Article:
Right now Sri Lankan identity just something you inherit. But if it’s something you can choose then it means something. I think this sort of identity is more suited to us as a democracy than blood and soil.

The argument against is that this will destroy our culture, but that’s a fundamental misunderstanding of what culture is. Of what our culture is. Our culture is a mix of influences. Culture itself is a process of change. This is of course a difficult to impossible sell, but it is nonetheless true.

Historically, this island was never closed. That’s what makes us so interesting and magical. We obviously need to stop short of getting colonized again, but we also need to break out of colonial mindsets and laws that are frankly holding us back. Right now our default response to anyone (or anything) new is DON’T PARK HERE and this insular mindset is what has us retreating further back into ancient identities. And fighting each other.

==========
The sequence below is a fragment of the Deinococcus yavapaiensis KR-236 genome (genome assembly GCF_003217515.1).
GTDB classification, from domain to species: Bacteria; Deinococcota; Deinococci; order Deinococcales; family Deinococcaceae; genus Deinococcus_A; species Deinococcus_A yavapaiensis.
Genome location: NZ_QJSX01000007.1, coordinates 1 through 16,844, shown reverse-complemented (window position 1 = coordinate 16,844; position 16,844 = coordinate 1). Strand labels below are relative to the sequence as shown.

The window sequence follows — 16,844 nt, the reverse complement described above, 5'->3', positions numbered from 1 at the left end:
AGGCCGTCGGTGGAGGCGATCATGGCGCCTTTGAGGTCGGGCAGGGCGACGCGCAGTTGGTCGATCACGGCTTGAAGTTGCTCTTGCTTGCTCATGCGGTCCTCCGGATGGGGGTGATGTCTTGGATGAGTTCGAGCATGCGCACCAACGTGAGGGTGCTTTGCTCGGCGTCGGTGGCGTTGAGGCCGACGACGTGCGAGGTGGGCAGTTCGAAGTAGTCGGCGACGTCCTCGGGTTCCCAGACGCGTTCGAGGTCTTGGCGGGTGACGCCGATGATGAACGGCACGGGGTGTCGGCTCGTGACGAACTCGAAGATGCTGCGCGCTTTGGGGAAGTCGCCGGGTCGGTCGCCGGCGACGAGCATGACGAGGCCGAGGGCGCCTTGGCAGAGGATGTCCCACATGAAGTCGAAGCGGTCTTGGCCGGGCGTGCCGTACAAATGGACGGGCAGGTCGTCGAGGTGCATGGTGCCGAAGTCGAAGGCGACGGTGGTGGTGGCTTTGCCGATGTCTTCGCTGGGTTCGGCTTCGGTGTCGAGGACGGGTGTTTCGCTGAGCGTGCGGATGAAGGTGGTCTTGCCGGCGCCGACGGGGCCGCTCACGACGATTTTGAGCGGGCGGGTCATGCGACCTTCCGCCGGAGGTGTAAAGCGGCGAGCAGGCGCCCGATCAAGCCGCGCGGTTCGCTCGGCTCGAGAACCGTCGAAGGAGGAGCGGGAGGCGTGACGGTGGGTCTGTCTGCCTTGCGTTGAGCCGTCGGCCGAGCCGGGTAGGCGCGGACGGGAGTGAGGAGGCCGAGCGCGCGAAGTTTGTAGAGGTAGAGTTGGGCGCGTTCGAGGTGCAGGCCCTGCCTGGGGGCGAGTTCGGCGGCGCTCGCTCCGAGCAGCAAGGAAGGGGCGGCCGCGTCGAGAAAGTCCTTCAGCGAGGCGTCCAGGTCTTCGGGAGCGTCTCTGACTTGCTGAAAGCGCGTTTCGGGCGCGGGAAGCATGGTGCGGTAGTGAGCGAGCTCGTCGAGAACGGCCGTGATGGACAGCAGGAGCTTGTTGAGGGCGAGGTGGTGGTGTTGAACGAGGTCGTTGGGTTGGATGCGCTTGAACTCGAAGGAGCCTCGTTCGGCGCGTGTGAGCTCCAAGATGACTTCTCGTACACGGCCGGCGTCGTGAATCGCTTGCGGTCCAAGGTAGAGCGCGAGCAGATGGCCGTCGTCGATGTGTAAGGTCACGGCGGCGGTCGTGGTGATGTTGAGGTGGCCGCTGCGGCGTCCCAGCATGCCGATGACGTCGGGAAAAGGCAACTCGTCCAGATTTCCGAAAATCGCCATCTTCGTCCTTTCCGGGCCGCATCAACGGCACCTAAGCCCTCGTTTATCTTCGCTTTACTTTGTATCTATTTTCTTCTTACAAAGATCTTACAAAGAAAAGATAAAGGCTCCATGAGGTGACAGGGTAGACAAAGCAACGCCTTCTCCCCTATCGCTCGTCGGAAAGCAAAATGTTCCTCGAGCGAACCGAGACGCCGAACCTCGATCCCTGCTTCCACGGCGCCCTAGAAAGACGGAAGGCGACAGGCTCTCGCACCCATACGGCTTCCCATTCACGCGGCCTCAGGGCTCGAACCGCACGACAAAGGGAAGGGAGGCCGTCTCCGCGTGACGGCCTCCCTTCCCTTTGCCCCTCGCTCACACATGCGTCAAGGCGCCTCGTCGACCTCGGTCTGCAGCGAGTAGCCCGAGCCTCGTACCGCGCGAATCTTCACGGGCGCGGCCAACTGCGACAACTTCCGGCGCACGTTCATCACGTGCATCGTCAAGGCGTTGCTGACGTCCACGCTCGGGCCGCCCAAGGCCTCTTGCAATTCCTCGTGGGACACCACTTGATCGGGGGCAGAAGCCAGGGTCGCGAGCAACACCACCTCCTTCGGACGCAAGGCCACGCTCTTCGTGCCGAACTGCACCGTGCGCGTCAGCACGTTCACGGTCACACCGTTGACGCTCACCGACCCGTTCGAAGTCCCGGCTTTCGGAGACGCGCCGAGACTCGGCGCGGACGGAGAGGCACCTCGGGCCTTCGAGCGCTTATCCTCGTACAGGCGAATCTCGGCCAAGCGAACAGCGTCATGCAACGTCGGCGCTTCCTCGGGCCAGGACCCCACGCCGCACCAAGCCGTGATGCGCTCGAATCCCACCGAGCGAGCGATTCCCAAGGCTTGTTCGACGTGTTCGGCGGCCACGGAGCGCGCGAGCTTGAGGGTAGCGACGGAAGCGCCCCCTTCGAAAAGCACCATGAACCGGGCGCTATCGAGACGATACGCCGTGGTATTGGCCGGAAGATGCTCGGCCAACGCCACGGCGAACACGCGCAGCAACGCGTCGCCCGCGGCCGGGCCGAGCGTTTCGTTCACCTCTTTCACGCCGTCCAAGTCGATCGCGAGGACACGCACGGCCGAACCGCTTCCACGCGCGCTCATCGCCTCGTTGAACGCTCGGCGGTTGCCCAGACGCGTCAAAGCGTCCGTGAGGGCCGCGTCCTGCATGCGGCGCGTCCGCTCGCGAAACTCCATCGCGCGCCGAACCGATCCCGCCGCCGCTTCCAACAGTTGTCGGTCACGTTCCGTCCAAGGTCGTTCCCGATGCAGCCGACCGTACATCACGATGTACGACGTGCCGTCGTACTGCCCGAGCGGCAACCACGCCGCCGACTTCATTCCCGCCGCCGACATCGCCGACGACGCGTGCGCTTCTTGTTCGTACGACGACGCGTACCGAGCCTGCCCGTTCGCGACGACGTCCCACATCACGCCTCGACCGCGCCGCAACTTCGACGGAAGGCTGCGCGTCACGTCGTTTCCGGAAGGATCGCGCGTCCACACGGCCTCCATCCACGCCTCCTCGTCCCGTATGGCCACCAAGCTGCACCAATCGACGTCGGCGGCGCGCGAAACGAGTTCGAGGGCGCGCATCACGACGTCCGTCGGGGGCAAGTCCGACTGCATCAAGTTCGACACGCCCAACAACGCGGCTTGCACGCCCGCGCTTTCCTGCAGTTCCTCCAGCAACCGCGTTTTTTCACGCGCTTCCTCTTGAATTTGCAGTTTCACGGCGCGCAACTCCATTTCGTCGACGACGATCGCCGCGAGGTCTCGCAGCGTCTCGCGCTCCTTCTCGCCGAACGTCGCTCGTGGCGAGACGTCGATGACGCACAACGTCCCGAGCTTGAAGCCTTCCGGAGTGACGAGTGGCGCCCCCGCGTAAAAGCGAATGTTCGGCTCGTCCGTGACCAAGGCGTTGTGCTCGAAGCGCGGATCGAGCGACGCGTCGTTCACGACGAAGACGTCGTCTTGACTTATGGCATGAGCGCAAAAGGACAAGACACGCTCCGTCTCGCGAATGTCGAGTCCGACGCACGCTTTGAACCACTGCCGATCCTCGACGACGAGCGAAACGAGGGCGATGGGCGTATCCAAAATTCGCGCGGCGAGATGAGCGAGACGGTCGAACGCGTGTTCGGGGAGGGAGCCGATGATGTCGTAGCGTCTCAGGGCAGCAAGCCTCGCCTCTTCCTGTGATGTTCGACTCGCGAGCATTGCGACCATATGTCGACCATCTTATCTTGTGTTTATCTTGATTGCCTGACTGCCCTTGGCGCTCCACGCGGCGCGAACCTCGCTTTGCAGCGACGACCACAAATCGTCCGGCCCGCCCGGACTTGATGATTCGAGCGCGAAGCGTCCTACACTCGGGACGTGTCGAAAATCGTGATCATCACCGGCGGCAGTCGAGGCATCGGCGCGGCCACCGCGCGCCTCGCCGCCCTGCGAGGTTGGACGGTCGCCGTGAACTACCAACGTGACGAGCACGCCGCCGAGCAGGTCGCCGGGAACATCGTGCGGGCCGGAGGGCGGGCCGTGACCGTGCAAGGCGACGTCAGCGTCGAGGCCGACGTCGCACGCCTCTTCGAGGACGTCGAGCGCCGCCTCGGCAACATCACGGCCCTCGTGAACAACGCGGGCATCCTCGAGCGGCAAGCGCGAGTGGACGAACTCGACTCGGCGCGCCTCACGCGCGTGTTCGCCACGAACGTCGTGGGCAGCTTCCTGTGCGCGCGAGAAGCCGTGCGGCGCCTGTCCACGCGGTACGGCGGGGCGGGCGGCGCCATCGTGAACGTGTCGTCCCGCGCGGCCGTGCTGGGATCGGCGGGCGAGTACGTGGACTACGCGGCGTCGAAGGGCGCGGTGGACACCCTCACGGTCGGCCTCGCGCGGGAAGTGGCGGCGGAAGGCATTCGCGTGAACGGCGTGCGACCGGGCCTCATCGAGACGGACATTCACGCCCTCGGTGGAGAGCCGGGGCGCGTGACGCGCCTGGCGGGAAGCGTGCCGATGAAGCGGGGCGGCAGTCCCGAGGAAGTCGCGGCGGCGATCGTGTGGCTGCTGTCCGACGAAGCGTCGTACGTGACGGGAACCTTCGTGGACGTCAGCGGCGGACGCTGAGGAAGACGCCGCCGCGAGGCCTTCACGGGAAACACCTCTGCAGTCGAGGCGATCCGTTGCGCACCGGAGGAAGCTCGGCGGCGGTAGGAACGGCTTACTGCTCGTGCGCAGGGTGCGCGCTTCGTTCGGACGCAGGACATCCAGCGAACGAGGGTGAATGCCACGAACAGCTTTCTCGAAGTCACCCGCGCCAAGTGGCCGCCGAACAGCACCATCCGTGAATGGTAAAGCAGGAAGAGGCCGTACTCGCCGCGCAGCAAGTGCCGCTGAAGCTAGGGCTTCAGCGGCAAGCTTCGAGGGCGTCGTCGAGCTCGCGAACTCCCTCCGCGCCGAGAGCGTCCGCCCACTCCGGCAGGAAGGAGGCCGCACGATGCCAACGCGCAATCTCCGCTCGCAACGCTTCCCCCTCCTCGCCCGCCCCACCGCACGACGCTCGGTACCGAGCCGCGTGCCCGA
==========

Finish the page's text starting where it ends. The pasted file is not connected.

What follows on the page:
But there is another way, where we open up and let our culture live and breathe, as modern Sri Lankans. Different but united, and moving forward into the future. It seems impossible at this time of increasing division, but I honestly don’t know what else to do. I like this island and my family’s too mixed up already. As messy an identity as it is, I don’t have any choice but to be Sri Lankan. I just hope that that identity can become more inclusive, and come to mean something more.

Written by

A writer living in Colombo, Sri Lanka. He/him. indi@indi.ca. Videos: tiny.cc/indication and podcast: anchor.fm/indication. patreon.com/indication